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Medicare Advantage Guides

Medicare Advantage is a type of plan that replaces Medicare Parts A & B. It’s offered by private insurance companies.

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Most Popular Questions About Medicare Advantage

Q: How Do Medicare Advantage Plans Work?

Medicare Advantage, also known as Medicare Part C, operates more like traditional health insurance than Original Medicare (Medicare Part A & Part B).

Enrolling in Medicare Part C/Medicare Advantage

To enroll in Medicare Advantage, you’ll have to choose a plan and sign up through a broker or insurer. Medicare Part C is offered by multiple private insurance companies. You can’t join a Medicare Advantage plan until you enroll in Original Medicare. If you decide to enroll in Medicare Part C, it will replace your Original Medicare coverage.

Once you enroll in Medicare Advantage, you’ll only interact with your insurer and their provider network. However, you’ll continue paying for Original Medicare, which the federal government will use to reimburse your Medicare Advantage insurer. Fortunately, your plan will help you consolidate these bills.

How Medicare Part C Works

Medicare Advantage plans work to cover all Original Medicare services and may offer additional benefits. Unlike Medicare Supplement plans, which are standardized no matter who sells them, private insurers can choose what their Part C plans offer. Insurers may define their own premiums, deductibles, copayments, and physician referral systems. Your Medicare Advantage plan will negotiate payments to doctors that may be higher than what they receive from Original Medicare. However, fewer doctors will be enrolled in your Medicare Advantage plan compared to Original Medicare.

Billing and Costs

Once you sign up for Part C, your billing and care may be consolidated. You can typically access all your medical services with just one card, choose a primary care physician, and pay for different treatments with a single bill.

The average Part C plan cost $31.40 per month in 2017. For a small additional premium, many Medicare Advantage plans cover prescription drug costs (replacing Medicare Part D coverage). Most Part C carriers have a zero-premium plan available, with higher copayments or fewer additional benefits.

Taking the Next Steps

You only need to enroll in Part C one time. We recommend visiting our Medicare Advantage comparison tool, or asking us to connect you with a local broker who can offer a free, no-obligation quote.

Q: Does Medicare Cover Nursing Home Care?

Medicare coverage for nursing homes is essentially nonexistent; Medicare usually does not cover nursing home costs. Nursing homes are considered to be custodial care, not medical necessities. Medicare only covers hospital and medical bills – things that it considers medically necessary.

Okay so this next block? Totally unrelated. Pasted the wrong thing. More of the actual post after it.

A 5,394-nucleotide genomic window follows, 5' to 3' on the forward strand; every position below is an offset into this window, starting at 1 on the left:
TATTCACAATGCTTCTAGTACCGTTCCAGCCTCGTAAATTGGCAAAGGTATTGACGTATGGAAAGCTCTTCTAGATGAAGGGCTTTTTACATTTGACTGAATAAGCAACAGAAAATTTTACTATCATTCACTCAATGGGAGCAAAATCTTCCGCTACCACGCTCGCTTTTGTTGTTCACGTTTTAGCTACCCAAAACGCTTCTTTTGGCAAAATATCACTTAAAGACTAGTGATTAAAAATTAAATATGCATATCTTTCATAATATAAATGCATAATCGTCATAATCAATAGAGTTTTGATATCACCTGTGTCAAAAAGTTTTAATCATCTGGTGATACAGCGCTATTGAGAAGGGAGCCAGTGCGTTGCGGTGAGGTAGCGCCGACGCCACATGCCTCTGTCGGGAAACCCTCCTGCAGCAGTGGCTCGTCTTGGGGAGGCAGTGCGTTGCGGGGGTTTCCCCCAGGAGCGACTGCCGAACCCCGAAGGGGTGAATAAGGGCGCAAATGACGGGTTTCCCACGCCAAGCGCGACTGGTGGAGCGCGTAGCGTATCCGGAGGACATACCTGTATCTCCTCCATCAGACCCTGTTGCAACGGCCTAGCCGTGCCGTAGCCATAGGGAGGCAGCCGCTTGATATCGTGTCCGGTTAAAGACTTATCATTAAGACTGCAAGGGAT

The exception for Medicare is the Part A skilled nursing benefit, which provides 24/7 in-patient care after a hospitalization for up to 100 days. Skilled nursing facilities help patients after an injury – they’re not nursing homes in the sense that nursing homes are often a designated place for the care of aging seniors.

Nursing home coverage is best provided by long-term care insurance, purchased well in advance of the recipient needing nursing home coverage. Otherwise, he/she might not meet underwriting and will be paying a substantial premium for meager coverage. If a senior needs to move to a nursing home and cannot afford care, Medicaid is also an option to look into.

Taking the Next Steps

Learn more about Medicare coverage at Some Medicare Advantage plans may also include a long-term care component.

Q: Can I Have Both Medigap and Medicare Advantage?

It is against the law for anyone to knowingly sell you a Medicare Supplement (Medigap) policy if you plan to stay on Medicare Advantage, and vice versa. You don’t need Medicare Advantage if you already have Medicare Supplement. Each type of plan covers many of the same things, so you’d be wasting your money. This means that you can’t have both Medigap and Medicare Advantage at the same time.

Medigap VS Medicare Advantage

Medicare Supplement plans are meant to fill your coverage gaps not paid for by Original Medicare (the government-run program also known as Medicare Part A and Part B). There are a number of blind spots in Original Medicare, any of which could burden seniors who lack supplementary coverage with significant out-of-pocket costs. Having a Medicare Supplement policy on top of Medicare Part A and Part B generally makes a lot of financial sense.

If you rely on Medicare Advantage coverage, you won’t need a Medicare Supplement plan. The two types of coverage aren’t even compatible, since each Medicare Advantage plan will have different cost-sharing rules than Original Medicare. Medicare Advantage plans operate similarly to what you’d find in traditional health insurance – they typically operate as an HMO, PPO or POS plan. Since Medicare Advantage’s provider network is more tightly managed than Original Medicare, Medicare Advantage plans can offer you insurance with fewer coverage gaps.

The rule against buying Medicare Supplement and Medicare Advantage at once protects Medicare beneficiaries from unknowingly buying something they don’t need.

Taking the Next Steps

For starters, don’t try to buy both types of supplementary coverage at once. Maybe compare each plan type and decide? Once you know what you want, we’d be delighted to give you a free, no-obligation Medicare Supplement or Medicare Advantage quote.

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